Is velocity everything?


#1

A funny conversation between me and a minor league pitching coach, as well as some data on fastball velocity in the big leagues:

If velocity ain’t everything, explain this!


#2

Great points!


#3

Kyle…

What do you think factors into the large increase in average FB velocity you stated?
Most MLB teams take a very conservative approach with training their pitchers, that would make one think velos would stay down. I think at least a solid chunk of the increase has to do with the game being opened up much more to international players. Or maybe it is players breaking away from what their teams have them doing and training on their own.
What do you think?


#4

I see velocity rising, but the usage dropping. It seems secondary pitches are being used more often. Am I reading it properly?


#5

Correct, that seems to be the situation.

[quote=“fearsomefour”]What do you think factors into the large increase in average FB velocity you stated?
Most MLB teams take a very conservative approach with training their pitchers, that would make one think velos would stay down. I think at least a solid chunk of the increase has to do with the game being opened up much more to international players. Or maybe it is players breaking away from what their teams have them doing and training on their own.
What do you think?[/quote]

I believe it has nothing to do with “player development.” Player selection highly prizes fastball velocity more than ever, so that is reflected throughout all levels of professional baseball.

Specialization also plays a role - the average number of innings pitched per game is going down, and with more relievers being used, fresh arms can be brought into the game. They know they have to face 3-5 batters, and the most common combination of pitches for a right-handed reliever is fastball/slider, so they throw at max effort and grab some pine.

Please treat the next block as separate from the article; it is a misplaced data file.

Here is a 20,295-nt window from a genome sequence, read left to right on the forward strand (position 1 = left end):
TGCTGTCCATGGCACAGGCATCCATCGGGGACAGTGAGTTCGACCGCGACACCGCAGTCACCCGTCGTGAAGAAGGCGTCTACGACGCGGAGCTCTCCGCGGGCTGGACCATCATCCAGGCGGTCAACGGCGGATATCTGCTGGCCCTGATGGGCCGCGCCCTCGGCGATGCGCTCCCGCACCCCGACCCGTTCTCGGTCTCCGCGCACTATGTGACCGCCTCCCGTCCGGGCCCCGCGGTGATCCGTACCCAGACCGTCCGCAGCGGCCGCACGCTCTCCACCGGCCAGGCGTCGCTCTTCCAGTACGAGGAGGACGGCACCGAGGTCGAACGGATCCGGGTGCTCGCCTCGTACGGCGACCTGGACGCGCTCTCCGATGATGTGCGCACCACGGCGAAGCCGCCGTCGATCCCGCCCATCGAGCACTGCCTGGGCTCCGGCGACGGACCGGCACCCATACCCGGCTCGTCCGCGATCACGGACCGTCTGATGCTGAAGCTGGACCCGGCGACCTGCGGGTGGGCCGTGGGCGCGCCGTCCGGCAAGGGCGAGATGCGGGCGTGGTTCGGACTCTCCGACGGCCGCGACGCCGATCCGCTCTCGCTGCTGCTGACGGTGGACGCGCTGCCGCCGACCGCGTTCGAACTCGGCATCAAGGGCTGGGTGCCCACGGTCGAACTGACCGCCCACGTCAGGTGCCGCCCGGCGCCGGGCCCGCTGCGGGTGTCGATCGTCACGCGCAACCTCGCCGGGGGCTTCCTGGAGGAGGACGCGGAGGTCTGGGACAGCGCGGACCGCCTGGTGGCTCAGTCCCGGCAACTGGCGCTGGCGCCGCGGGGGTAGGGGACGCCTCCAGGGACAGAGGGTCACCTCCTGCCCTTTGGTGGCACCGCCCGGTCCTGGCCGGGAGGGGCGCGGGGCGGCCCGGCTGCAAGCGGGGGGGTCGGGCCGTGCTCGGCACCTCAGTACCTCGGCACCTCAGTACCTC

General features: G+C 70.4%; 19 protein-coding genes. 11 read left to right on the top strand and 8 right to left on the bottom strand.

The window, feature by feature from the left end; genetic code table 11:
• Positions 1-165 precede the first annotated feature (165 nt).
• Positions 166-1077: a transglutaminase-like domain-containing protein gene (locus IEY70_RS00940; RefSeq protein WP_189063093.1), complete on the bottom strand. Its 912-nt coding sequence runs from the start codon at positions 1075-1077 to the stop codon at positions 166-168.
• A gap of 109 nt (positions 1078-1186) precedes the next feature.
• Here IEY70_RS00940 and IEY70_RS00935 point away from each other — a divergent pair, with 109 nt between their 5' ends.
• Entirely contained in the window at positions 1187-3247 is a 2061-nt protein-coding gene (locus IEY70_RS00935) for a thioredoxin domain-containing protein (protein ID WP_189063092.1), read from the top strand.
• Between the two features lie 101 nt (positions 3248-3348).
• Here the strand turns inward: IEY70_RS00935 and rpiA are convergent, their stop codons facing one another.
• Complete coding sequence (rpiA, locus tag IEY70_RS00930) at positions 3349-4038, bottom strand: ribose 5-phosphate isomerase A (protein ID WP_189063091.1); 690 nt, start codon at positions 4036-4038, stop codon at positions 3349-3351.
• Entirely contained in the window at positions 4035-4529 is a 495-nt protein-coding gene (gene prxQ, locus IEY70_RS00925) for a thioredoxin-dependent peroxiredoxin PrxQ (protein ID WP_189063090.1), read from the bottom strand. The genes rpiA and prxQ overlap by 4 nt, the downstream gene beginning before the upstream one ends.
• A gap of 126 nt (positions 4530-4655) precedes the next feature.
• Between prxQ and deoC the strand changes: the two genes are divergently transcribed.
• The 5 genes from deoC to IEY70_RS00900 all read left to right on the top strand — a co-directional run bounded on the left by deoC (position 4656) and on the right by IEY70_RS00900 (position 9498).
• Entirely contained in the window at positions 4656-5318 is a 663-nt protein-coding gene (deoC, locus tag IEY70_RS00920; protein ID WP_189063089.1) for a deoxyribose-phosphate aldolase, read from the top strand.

#6

It’s possible. More and more batters are teeing off on the fastball and driving it greater distances, so the pitchers have to do something to counteract this tendency—therefore, there has been this tendency to use more breaking and offspeed pitches. For quite a few pitchers their #1 has been something other than the fastball. And there has been an increase in the number of pitchers who throw sidearm—and who use the crossfire on top of it, which combination makes many pitches virtually unhittable.
Yes, velocity is important—but it’s not the only thing. :baseballpitcher:


#7

What your saying makes sense Kyle, in particular the bit about specialization.
I read that FB velocities are higher in A ball than in the majors. I guess the approach is draft them if they can throw heat and figure out who can pitch.


#8

Great article Kyle


#9

Hitters have to respect the fastball more. The higher the velo the more respect in relation to the swing. If a guy is throwing 97 on his FB the hitter isn’t going to touch it if he isn’t sitting dead red.

This forced respect of the necessity of sitting FB makes offspeed pitches more difficult to time. specially when the offspeed is 86-88 with wicked movement.

you gotta love ++ velo.